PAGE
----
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Title: The radio properties of brightest cluster galaxies
Author: Hogan, Michael Timothy
ISNI:       0000 0004 5355 7611
Awarding Body: Durham University
Current Institution: Durham University
Date of Award: 2014
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Energetic feedback from the Active Galactic Nucleus (AGN) of the Brightest Cluster Galaxy (BCG) is required to prevent catastrophic cooling of the intra-cluster medium (ICM) in galaxy clusters. Evidence for this is seen through the inflation of cavities in the ICM by AGN-launched, radio-emitting jets, and understanding this process is an active area of research. Radio observations play an integral role in this, as they trace the active stages of the feedback cycle. Understanding the radio properties of BCGs is therefore paramount for understanding both galaxy clusters and AGN feedback processes globally. Within this thesis, the BCGs in a large ($>$700) sample of X-ray selected clusters are studied. We observe these BCGs with a wide variety of facilities, building a census of their radio properties across a range of frequencies, timescales and angular resolutions. Radio spectral energy distributions (SEDs) are built for over 200 BCGs, and then decomposed into two components; a core, attributable to ongoing nuclear activity, and a non-core, attributable to historical accretion. Both components are not only more common, but also significantly more powerful in cool-core (CC) clusters than non-cool core (NCC) clusters. However, it is the presence of an {\em active} core that shows BCGs in CC clusters are constantly `on' - explaining how they regulate their environments over gigayear timescales. We observe 35 currently active BCGs at high (15~--~353~GHz) radio frequencies, and monitor their variability. Self-absorbed, active components are found to be common at high frequency. Little variability is seen on $<$year timescales, although longer term variation of $\approx$10\% annually over few-decade timescales is observed. Evidence is presented for a hitherto unseen component in BCG spectra that may be attributable to a naked Advection Dominated Accretion Flow (ADAF). The milli-arcsecond scale radio properties of 59 sources are studied, with a large range of morphologies recovered although no evidence is found for dual AGN being common in BCGs. Finally, we present a study that has more than doubled the number of HI absorption systems known in BCGs. We show that both the detection rate and column densities observed are strongly affected by the multi-scale properties of the radio continuum. All our clear detections are redshifted or at the systemic velocity. Most HI appears to be located in a clumpy torus that is replenished by residual material cooling from the ICM, linking the environment to the central engine and completing the feedback cycle.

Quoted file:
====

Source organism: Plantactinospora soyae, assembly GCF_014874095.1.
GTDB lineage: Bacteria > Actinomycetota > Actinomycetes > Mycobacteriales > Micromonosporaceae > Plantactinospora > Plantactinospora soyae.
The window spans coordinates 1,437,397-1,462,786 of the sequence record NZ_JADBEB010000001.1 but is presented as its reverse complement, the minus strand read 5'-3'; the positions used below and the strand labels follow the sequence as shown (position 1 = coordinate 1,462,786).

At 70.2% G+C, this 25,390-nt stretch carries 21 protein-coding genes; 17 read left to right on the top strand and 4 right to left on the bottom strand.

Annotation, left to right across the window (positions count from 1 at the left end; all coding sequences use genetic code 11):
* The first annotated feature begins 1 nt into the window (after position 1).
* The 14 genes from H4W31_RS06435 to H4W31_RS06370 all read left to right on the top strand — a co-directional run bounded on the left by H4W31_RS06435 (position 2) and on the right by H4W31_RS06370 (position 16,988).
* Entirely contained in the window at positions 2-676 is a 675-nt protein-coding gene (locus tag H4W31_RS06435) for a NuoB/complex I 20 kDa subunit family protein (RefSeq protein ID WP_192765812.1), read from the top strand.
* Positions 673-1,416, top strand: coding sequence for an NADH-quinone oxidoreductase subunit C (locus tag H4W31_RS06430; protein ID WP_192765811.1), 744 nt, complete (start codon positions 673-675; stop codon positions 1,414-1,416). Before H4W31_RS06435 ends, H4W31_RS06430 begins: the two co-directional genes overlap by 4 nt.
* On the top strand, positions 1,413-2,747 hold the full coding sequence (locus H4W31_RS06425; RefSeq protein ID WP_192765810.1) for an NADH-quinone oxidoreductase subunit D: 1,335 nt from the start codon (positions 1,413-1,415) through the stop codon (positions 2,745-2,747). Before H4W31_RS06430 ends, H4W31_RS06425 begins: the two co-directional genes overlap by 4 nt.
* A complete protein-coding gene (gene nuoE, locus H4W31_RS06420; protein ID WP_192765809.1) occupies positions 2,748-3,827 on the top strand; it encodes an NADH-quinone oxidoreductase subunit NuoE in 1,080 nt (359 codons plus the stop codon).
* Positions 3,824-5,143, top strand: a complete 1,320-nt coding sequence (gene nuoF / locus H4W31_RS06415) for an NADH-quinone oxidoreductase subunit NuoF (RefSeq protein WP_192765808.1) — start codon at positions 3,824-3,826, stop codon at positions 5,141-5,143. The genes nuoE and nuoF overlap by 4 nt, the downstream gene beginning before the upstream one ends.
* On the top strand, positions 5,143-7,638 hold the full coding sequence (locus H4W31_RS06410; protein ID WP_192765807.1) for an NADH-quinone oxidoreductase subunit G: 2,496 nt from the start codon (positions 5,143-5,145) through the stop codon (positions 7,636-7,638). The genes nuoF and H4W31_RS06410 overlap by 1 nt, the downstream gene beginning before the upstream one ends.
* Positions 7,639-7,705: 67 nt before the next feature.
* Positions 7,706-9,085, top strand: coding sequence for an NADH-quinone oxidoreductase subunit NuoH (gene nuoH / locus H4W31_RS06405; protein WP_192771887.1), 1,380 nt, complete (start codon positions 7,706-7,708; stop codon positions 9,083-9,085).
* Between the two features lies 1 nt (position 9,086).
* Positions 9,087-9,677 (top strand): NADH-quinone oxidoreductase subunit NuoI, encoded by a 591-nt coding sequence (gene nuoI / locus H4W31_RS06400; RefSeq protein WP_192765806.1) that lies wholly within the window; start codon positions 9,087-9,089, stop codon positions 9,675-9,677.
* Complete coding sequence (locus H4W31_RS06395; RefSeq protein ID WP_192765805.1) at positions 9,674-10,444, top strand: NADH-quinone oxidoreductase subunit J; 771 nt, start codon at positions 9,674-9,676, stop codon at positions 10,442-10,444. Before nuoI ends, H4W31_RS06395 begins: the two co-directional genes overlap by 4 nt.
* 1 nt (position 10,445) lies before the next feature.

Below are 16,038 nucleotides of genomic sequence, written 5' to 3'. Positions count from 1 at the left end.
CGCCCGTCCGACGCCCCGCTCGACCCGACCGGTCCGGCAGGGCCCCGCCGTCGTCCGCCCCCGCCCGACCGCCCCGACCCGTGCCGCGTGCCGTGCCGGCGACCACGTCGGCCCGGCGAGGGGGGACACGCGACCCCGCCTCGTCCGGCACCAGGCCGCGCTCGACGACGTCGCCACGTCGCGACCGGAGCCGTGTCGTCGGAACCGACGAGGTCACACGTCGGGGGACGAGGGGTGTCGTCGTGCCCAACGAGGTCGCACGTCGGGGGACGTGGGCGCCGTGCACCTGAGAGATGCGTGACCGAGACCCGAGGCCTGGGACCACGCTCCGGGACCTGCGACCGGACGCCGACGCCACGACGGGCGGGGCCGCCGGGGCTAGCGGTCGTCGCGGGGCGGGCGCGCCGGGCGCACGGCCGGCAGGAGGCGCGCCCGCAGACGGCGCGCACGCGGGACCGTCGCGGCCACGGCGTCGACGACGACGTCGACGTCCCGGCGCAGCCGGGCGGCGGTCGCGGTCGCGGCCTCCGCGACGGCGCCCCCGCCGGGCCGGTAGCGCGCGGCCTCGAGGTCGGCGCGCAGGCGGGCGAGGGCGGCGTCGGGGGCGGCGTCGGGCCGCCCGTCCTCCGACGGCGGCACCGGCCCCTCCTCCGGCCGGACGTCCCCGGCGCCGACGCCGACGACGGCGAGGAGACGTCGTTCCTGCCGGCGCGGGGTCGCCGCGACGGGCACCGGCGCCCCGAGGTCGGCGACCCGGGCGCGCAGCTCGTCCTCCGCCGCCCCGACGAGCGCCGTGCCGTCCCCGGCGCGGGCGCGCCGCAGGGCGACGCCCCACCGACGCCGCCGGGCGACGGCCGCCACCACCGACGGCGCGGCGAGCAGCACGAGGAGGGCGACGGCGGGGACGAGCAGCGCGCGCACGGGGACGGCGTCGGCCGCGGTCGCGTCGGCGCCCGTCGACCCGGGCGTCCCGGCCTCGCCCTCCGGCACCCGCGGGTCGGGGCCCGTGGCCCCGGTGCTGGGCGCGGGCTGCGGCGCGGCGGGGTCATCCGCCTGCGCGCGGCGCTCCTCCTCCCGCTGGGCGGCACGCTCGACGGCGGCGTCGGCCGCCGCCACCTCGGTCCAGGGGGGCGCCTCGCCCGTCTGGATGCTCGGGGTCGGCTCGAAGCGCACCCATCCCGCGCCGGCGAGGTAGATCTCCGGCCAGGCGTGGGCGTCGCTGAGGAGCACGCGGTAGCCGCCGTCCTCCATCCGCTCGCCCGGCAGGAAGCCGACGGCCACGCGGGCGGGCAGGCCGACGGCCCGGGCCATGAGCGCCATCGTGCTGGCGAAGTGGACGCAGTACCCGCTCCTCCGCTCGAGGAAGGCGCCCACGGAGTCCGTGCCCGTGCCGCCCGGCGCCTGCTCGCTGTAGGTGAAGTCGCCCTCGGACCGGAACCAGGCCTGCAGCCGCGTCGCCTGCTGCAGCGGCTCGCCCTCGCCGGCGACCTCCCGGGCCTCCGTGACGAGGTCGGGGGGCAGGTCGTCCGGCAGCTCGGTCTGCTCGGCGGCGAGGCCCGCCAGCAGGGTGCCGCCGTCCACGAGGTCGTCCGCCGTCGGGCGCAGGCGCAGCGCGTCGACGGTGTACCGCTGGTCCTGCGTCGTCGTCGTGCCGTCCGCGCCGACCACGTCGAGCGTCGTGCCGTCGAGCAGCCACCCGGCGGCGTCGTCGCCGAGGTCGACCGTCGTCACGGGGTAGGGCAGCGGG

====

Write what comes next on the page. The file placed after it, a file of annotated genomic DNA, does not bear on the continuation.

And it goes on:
Supervisor: Not available Sponsor: Not available
Qualification Name: Thesis (Ph.D.) Qualification Level: Doctoral
EThOS ID:  DOI: Not available